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Abstract Details

More than Meets the Eye: An Unusual Case of Opsoclonus-Myoclonus Syndrome Due to West-Nile Virus Encephalitis
Infectious Disease
P10 - Poster Session 10 (11:45 AM-12:45 PM)

OMS is a rare disorder that presents with arrhythmic multidirectional conjugate eye movements, diffuse or focal myoclonus, encephalopathy, and ataxia. It is mainly associated with pediatric neoplasms and adult paraneoplastic syndromes. However, it is vital to consider para-infectious causes as well. We present a compelling case of WNV encephalitis and cerebellitis causing OMS.

Present an unusual Opsoclonus-Myoclonus Syndrome (OMS) case secondary to West Nile Virus (WNV) encephalitis.

We identified this patient during routine clinical practice.

A 65-year-old man presented to the hospital with a four-day history of confusion, anomic aphasia, ataxia, and diplopia after sustaining numerous tick bites while camping. His condition continued to worsen despite treatment, later developing opsoclonus and bilateral upper extremity myoclonus. Initial brain and spine magnetic resonance imaging (MRI) revealed no significant findings. Cerebrospinal fluid (CSF) tests were obtained and included infectious, autoimmune, paraneoplastic, and demyelinating etiologies. WNV PCR yielded negative results. However, subsequent testing for WNV antibodies, including IgM and IgG, was positive, leading to the diagnosis of WNV encephalitis. A repeat brain MRI showed patchy, T2 flair hyperintense lesions of bilateral cerebellar hemispheres, suggesting cerebellitis. Treatment with corticosteroids and intravenous immunoglobulin (IVIG) led to the resolution of both opsoclonus and myoclonus, and improved mental status and gait.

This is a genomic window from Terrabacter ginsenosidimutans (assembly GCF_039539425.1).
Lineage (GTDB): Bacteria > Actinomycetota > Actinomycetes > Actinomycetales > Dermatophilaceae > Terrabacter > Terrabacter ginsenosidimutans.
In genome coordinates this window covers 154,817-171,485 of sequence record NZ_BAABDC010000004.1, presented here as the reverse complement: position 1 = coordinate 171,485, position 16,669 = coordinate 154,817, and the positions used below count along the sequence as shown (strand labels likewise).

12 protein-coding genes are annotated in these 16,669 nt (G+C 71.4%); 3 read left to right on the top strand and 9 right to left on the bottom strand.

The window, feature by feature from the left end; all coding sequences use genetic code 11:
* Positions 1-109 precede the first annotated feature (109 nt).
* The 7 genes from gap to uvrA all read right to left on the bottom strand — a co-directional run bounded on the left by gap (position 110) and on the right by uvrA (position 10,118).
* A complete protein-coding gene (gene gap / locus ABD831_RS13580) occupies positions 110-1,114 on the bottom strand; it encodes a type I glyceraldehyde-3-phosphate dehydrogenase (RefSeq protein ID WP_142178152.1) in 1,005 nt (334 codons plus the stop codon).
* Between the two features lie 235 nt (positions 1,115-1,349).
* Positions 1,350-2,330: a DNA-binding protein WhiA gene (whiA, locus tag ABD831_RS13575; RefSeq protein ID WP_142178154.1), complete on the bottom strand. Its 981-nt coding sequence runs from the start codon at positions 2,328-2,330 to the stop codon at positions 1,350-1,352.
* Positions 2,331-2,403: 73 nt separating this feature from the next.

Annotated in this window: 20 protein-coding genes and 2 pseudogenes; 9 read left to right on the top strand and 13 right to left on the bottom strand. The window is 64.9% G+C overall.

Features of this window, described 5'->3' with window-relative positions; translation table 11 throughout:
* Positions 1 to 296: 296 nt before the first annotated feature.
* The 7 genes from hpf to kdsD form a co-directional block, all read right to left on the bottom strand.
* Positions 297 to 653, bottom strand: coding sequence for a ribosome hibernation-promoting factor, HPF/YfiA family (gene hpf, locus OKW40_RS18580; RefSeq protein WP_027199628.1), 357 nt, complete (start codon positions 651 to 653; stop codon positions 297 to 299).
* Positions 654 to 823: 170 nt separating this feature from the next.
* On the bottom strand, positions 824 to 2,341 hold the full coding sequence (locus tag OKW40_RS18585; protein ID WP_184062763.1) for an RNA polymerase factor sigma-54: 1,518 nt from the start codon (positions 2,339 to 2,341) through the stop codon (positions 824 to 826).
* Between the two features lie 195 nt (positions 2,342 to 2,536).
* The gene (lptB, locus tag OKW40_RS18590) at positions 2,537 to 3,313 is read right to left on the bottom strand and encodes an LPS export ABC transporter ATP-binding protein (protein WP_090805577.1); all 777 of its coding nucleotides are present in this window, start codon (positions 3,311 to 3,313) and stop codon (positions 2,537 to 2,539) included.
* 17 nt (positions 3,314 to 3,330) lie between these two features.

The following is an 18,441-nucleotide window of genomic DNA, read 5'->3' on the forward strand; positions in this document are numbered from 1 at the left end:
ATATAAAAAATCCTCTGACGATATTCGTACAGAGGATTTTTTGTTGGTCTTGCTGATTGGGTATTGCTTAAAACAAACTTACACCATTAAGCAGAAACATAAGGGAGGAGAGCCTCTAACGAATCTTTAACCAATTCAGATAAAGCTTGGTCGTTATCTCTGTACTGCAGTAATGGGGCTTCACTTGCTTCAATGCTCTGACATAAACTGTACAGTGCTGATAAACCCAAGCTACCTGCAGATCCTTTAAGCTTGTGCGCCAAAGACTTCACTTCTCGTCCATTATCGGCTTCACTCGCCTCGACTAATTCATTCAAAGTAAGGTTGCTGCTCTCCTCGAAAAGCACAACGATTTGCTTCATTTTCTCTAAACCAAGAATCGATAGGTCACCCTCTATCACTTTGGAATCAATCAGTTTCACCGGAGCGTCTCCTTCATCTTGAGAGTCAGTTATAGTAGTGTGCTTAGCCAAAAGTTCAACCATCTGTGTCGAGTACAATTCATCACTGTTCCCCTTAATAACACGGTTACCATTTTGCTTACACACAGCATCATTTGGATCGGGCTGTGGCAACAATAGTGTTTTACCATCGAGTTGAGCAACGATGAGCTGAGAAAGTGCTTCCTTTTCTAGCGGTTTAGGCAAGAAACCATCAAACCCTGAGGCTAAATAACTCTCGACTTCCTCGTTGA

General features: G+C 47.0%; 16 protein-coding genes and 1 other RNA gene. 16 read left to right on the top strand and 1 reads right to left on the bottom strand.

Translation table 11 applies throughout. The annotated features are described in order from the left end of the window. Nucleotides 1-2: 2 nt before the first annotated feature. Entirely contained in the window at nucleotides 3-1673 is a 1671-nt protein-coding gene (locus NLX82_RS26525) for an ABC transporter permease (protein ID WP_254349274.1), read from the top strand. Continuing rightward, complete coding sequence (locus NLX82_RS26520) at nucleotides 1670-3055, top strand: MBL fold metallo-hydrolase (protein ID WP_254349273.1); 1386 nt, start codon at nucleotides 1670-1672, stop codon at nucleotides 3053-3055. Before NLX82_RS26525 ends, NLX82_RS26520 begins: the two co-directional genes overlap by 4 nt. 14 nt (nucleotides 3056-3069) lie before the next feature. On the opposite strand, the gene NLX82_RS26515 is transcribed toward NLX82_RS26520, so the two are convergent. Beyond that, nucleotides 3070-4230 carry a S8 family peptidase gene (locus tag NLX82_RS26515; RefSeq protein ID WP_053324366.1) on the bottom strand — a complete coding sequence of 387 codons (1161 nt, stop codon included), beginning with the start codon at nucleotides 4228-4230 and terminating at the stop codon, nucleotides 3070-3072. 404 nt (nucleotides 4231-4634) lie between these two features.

OMS is a rare constellation of symptoms with multiple etiologies, including but not limited to paraneoplastic, autoimmune, and in our case, para-infectious causes. Though the pathophysiology is debated, the most supported theory lies within immune mediated dysfunction of Purkinje cells (PCs) in the cerebellum, which is supported by improvement with immunosuppressive therapy. Due to its rarity, identification of OMS may be delayed in the clinical setting. We aim to increase awareness, enabling earlier identification of the syndrome and prompt initiation of immunosuppressive therapy to optimize patient outcomes.  

Gavin DeFisser
Mr. DeFisser has nothing to disclose.
Francesca Pastrana, MD (Saint Louis University) Dr. Pastrana has nothing to disclose.
Hanan Qaqish, MD (St. Louis University Hospital) Dr. Qaqish has nothing to disclose.
Subin Jang No disclosure on file
Adam Awad, MD Dr. Awad has nothing to disclose.
Wilson E. Rodriguez, MD Dr. Rodriguez has nothing to disclose.
Momina Soudagar-Turkey, MD (St. Louis University School of Medicine) Dr. Soudagar-Turkey has nothing to disclose.